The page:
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See, feel, immerse yourself in colour

Sumptuous colours and luxurious materials saturate the senses at this V&A show

Installation view of The Fabric of India at the V&A.
Installation view of The Fabric of India at the V&A. · Credit: Victoria and Albert Museum, London

The Fabric of India is pure colour therapy. From the stunning poppy-patterned carpet at the entrance to the designer saris at the end, the V&A’s new exhibition is saturated in rich colours, lively pattern and exquisite detailing. When I emerged from the museum afterwards, South Kensington seemed markedly pale and drab by comparison, despite the Indian summer weather.

The exhibition has a very wide scope, exploring not only the materials and processes of handmade textiles in India but their roles in religious devotion, as objects of wealth and power, and in international trade. Exhibits range from ancient fragments of patterned textiles several thousand years old right up to some amazing contemporary expressions by Indian fashion designers.

  • Houndstooth sari by Abraham and Thakore double ikat silk Hyderabad 2011.
    Houndstooth sari by Abraham and Thakore double ikat silk Hyderabad 2011. · Credit: Photograph courtesy of Abraham Thakore
  • Rabari childs jacket cotton embroidered with silk Kutch 20th century.
    Rabari childs jacket cotton embroidered with silk Kutch 20th century. · Credit: Victoria and Albert Museum, London
  • Wall hanging detail cotton appliqué Gujarat 20th century.
    Wall hanging detail cotton appliqué Gujarat 20th century. · Credit: Victoria and Albert Museum, London
  • Muslin border embroidered with beetle wings probably Hyderabad 19th century.
    Muslin border embroidered with beetle wings probably Hyderabad 19th century. · Credit: Victoria and Albert Museum, London
  • Wall hanging detail cotton appliqué Gujarat for the Western market ca. 1700.
    Wall hanging detail cotton appliqué Gujarat for the Western market ca. 1700. · Credit: Victoria and Albert Museum, London
  • Ajrakh inspired jacket by Rajesh Pratap Singh digitally printed linen New Delhi 2010.
    Ajrakh inspired jacket by Rajesh Pratap Singh digitally printed linen New Delhi 2010. · Credit: Victoria and Albert Museum, London
  • Floorspread painted and dyed cotton Coromandel Coast ca. 1630.
    Floorspread painted and dyed cotton Coromandel Coast ca. 1630. · Credit: Victoria and Albert Museum, London

I certainly learnt a great deal about the intricate, often ancient processes behind the 200-plus exhibits, from different types of fabric through to dyes and dyeing, patterning, stitching and other embellishment. Film footage is interspersed with the raw materials and finished textiles to great effect. The silk worm story is particularly engaging – incredible that it can take up to 4000 cocoons to make just one silk shawl. The richness of detail and material is evident throughout.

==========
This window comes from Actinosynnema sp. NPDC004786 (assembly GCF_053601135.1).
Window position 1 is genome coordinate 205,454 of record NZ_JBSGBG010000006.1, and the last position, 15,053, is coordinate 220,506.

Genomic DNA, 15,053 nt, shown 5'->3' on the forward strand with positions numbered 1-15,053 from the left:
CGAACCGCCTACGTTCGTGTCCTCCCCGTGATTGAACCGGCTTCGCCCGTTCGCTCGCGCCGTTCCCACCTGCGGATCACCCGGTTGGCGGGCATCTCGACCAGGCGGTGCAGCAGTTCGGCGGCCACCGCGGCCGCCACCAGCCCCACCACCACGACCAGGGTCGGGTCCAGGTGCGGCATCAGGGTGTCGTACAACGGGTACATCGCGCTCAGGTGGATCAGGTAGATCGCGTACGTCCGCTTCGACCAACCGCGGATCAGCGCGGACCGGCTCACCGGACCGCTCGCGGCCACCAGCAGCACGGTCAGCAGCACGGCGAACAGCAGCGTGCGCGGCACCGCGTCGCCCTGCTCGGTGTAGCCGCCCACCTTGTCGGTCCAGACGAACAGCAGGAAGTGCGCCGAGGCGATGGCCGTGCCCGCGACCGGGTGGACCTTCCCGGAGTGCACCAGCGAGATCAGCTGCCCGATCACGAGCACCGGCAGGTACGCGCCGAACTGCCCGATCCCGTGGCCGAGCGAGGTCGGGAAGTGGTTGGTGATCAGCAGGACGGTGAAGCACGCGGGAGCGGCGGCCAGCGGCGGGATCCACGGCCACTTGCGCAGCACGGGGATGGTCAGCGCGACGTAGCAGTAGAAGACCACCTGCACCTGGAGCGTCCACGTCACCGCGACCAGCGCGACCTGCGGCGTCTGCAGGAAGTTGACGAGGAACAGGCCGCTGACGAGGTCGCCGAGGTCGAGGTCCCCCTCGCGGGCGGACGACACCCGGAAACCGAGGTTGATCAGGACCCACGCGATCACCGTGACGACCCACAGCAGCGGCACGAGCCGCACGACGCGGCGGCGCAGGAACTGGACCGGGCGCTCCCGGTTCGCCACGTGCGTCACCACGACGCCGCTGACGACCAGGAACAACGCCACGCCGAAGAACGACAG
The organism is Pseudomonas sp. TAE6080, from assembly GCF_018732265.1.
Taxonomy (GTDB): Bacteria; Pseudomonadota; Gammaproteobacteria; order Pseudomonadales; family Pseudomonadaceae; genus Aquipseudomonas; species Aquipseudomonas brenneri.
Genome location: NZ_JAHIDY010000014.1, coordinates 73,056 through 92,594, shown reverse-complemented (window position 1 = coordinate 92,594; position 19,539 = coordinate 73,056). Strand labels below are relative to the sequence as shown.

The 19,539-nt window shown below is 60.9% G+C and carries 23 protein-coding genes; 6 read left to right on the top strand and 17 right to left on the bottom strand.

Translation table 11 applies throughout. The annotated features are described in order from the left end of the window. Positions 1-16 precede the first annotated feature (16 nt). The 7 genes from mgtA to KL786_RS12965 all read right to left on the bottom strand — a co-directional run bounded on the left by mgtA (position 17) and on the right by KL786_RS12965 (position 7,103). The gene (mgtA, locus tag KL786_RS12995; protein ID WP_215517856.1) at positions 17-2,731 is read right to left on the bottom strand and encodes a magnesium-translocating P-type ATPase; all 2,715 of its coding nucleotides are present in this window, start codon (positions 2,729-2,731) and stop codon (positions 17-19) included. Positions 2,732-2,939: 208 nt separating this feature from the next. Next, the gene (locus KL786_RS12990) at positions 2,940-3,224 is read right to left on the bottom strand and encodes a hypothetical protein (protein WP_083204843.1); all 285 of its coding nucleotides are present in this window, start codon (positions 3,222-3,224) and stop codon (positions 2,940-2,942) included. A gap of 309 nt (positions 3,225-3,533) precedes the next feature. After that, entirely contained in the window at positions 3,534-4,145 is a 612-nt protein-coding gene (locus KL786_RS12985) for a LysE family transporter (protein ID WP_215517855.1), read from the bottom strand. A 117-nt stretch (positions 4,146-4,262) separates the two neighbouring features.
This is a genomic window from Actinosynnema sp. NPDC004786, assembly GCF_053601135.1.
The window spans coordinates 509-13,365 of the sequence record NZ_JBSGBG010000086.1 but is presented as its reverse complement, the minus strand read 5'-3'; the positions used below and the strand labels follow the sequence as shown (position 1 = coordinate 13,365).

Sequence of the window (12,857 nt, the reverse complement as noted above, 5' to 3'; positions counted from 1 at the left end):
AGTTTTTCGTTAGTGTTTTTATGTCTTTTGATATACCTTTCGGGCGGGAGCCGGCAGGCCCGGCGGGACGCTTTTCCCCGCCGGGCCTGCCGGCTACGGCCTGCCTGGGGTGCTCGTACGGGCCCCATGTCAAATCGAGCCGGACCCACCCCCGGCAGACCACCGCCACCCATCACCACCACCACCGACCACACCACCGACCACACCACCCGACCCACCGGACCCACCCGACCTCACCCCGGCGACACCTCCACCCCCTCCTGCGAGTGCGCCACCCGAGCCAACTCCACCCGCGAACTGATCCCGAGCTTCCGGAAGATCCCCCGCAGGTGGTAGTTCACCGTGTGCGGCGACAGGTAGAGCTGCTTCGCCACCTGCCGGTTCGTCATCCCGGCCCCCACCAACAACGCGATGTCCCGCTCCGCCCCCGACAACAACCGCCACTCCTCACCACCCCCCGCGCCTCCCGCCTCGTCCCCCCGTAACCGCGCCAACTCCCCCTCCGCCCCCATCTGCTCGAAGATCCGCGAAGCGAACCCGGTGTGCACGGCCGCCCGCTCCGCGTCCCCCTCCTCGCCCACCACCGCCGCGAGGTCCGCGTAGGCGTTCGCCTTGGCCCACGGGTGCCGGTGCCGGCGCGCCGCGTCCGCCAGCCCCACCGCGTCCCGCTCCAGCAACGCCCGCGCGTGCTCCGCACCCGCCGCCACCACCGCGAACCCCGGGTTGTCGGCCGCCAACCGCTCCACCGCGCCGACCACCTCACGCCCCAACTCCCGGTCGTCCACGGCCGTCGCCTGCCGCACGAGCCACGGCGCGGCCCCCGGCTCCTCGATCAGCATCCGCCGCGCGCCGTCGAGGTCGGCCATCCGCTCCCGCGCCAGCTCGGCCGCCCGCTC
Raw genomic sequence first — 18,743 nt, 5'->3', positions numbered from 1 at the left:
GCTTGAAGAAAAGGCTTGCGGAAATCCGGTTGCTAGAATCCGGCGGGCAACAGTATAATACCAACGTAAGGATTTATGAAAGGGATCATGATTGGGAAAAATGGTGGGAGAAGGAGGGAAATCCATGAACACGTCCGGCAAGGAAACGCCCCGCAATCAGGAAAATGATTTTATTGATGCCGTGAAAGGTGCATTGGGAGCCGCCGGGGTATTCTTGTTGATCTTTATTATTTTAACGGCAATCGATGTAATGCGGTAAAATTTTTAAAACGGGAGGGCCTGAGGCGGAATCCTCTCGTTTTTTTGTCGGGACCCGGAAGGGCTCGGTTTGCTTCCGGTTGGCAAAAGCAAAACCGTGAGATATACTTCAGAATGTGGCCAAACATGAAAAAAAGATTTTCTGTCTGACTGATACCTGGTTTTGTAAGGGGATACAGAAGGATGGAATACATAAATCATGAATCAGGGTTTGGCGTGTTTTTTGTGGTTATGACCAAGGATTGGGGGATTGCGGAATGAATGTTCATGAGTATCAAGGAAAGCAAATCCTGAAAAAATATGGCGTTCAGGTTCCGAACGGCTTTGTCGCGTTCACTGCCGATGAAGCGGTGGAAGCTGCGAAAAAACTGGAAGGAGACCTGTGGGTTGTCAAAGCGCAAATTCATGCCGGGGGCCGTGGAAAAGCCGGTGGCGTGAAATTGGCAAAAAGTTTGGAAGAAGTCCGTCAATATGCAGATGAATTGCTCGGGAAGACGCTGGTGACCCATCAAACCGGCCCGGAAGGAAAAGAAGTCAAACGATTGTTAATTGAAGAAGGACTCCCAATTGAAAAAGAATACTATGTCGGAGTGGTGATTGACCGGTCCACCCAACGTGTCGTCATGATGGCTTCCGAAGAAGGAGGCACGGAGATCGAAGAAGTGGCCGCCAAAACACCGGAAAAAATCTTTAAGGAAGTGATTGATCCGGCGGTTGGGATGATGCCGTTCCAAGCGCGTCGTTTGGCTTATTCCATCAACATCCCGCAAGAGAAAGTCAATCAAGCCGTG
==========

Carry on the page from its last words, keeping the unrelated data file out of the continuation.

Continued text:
Aside from the sheer virtuosity of the textiles on display and the stories of how they were worn and used, the exhibition is fascinating for its account of their international popularity. From centuries before the Europeans established their own trade routes, Indian textiles were traded as far afield as Africa, the Middle East and Japan. Indeed in Ancient Greece and Babylon, the word India was shorthand for cotton. We learn of the northern European craze for ‘chintz’ in the 18th century that had society ladies sporting Indian bandannas as traditional motifs were reinterpreted for a new audience. 

  • Richly coloured saris.
    Richly coloured saris. · Credit: Victoria and Albert Museum, London
  • Gorgeously decorated fabric is used in many different ways.
    Gorgeously decorated fabric is used in many different ways. · Credit: Victoria and Albert Museum, London
  • Installation at the show.
    Installation at the show. · Credit: Victoria and Albert Museum, London

A relatively small but important section looks at how the textiles took on a political significance when cheap imported textiles produced in Lancashire mills threatened the livelihoods of countless thousands of spinners and weavers in India. There were mass spinning protests and Indian nationalists incorporated the spinning wheel into their flag. Mahatma Gandhi himself learned to spin.

Post-independence exhibits consider attempts to protect and nurture the hand-made textile traditions. Creations by contemporary fashion designers bring the subject right up to date with some intriguing takes on the traditional sari, including Kallol Datta’s Suicide Print, and, at the beginning of the show, Manish Arora’s fabulous satin, silk and vinyl butterfly dress.

Gitta Gschwendtner has done a great job on the exhibition design, starting at the entrance set piece where thick red cords spread out from the exhibition title lettering above visitors’ heads. More red threads – symbolic of Indian textiles - are used vertically to create a red-lined passage to navigate the potentially awkward transition to the second series of exhibition spaces, as well as on a map to illustrate trade routes.  The atmosphere is enhanced by a specially commissioned soundtrack by composer Jason Singh. A treat in autumn, this colour shot will be even more of a tonic in the depths of a cold English winter.

The Fabric of India, October 3 – January 10. Victoria and Albert Museum, Cromwell Road, London